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C++ class design issue

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I'm writing the part of a webserver that handles requests (e.g. reads the requested file or makes a nice list of all the items in a directory).

class handler
{
public:
handler(void);
virtual ~handler(void);

virtual void handle_async(const request &request, reply &reply, filesystem::item &item);
};


"filesystem::item &item" is a reference to the abstract base class of the filesystem: files, folders and other items are derived from it.

A design choice was that the file system and the request handler are two separate entities: we want client code to be able to add new functionality to the request handler without having to modify the file system and vica versa. Because we want to be able to mix functionality or maybe change behaviour of the webserver on the fly we create a delegate class that will handle requests of a certain type.

class delegate
{
public:
explicit delegate(void)
virtual ~delegate(void);

virtual void operator () (const request &request, reply &reply, filesystem::item &item) = 0;
};


Now for the problem I ran into: all that our handler class has to do is find the correct delegate for each "filesystem::item &item" that is passed in. My idea was to use the typeid of the filesystem::item as an index to a map that contains the delegates because 've read that typeid will give us the type of the actual derived class from a base reference.

class handler
{
public:
handler(void);
virtual ~handler(void);

virtual void handle_async(const request &request, reply &reply, filesystem::item &item)
{
auto iterator = delegates.find(typeid(item));
if(iterator != delegates.end()){
*iterator(request, reply, item);
}else{
// Problem!
}
}

protected:
std::map<const std::type_info, delegate *> delegates_;
};


However, there is one main issue with this: if there is no delegate for that specific item, we can't easily test if there is a delegate for a certain base class (somewhere in the entire class hierarchy) of the item. What would be the best way to find a base class? Or is there a better solution for this problem?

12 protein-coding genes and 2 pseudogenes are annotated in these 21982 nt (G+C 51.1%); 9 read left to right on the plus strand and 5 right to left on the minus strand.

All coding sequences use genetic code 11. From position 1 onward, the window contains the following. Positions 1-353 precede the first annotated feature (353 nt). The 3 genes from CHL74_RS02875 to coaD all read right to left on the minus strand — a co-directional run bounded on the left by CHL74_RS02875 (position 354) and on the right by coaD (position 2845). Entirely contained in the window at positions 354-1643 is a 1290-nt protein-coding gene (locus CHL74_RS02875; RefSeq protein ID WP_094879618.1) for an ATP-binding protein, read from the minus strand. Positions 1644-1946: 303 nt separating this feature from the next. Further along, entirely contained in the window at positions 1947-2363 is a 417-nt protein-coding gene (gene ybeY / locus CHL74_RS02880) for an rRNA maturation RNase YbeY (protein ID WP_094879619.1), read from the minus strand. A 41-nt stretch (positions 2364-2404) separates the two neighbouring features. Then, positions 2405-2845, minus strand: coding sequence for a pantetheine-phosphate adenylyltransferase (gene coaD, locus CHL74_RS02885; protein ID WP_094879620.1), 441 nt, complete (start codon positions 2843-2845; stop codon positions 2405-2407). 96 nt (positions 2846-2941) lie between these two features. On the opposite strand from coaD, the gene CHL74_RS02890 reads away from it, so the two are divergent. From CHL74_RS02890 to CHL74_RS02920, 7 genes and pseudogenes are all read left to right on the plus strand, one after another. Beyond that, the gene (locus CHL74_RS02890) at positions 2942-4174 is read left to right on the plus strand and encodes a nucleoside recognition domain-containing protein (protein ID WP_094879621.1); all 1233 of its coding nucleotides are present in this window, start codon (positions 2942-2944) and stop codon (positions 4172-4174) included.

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To implement a chain-of-responsibility pattern I will have to build a tree of all delegates.


I will have to give each delegate a function to see if it can handle a certain item:

class delegate 
{
virtual void operator () (const request &request, reply &reply, filesystem::item *item) = 0;
/*...*/
virtual bool test(filesystem::item *item) const = 0;
/*...*/
};

class folder_delegate // example
: public delegate
{
virtual void operator () (const request &request, reply &reply, filesystem::item *item)
{
filesystem::folder *folder_ = dynamic_cast<filesystem::folder *>(item);
if(folder_ == 0){
throw "Can't handle request"
}else{
// handle the request
}
}


virtual bool test(filesystem::item *item) const
{
return dynamic_cast<filesystem::folder *>(item) != 0;
}
}




Apart from the trouble of creating the tree and maybe checking for duplicate delegates, im worried about the performance. Traversing the tree requires a dynamic_cast for each node and then another one when we've finally found our delegate. Is there a better way to implement this? Or can I get more information about the inheritance hierarchy of an object during runtime (more than typeid gives us)?

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I think you've severely overcomplicated this.


Here's how I would approach writing a web server with similar capabilities:

  • Define a request to be a generic, unparsed URL

  • Create a dispatcher that accepts a request and parses it for file/directory names, querystring parameters, etc.

  • Hand off the parsed request data to a chain of responsibility composed of resources. Each resource examines the given file/directory name, querystring, etc. and decides if it can handle the request. If so, it returns a response directly. If not, it delegates to the next link in the chain.

  • The last link in the chain is defined to always be an error fallback mechanism


That should easily solve your design requirements, keep things nice and loosely coupled, and eliminate all these extra layers of delegate and handler cruft. Outside the chain of responsibility itself, you don't even need virtual dispatch, let alone dynamic_casts [smile]

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This topic is 2545 days old which is more than the 365 day threshold we allow for new replies. Please post a new topic.

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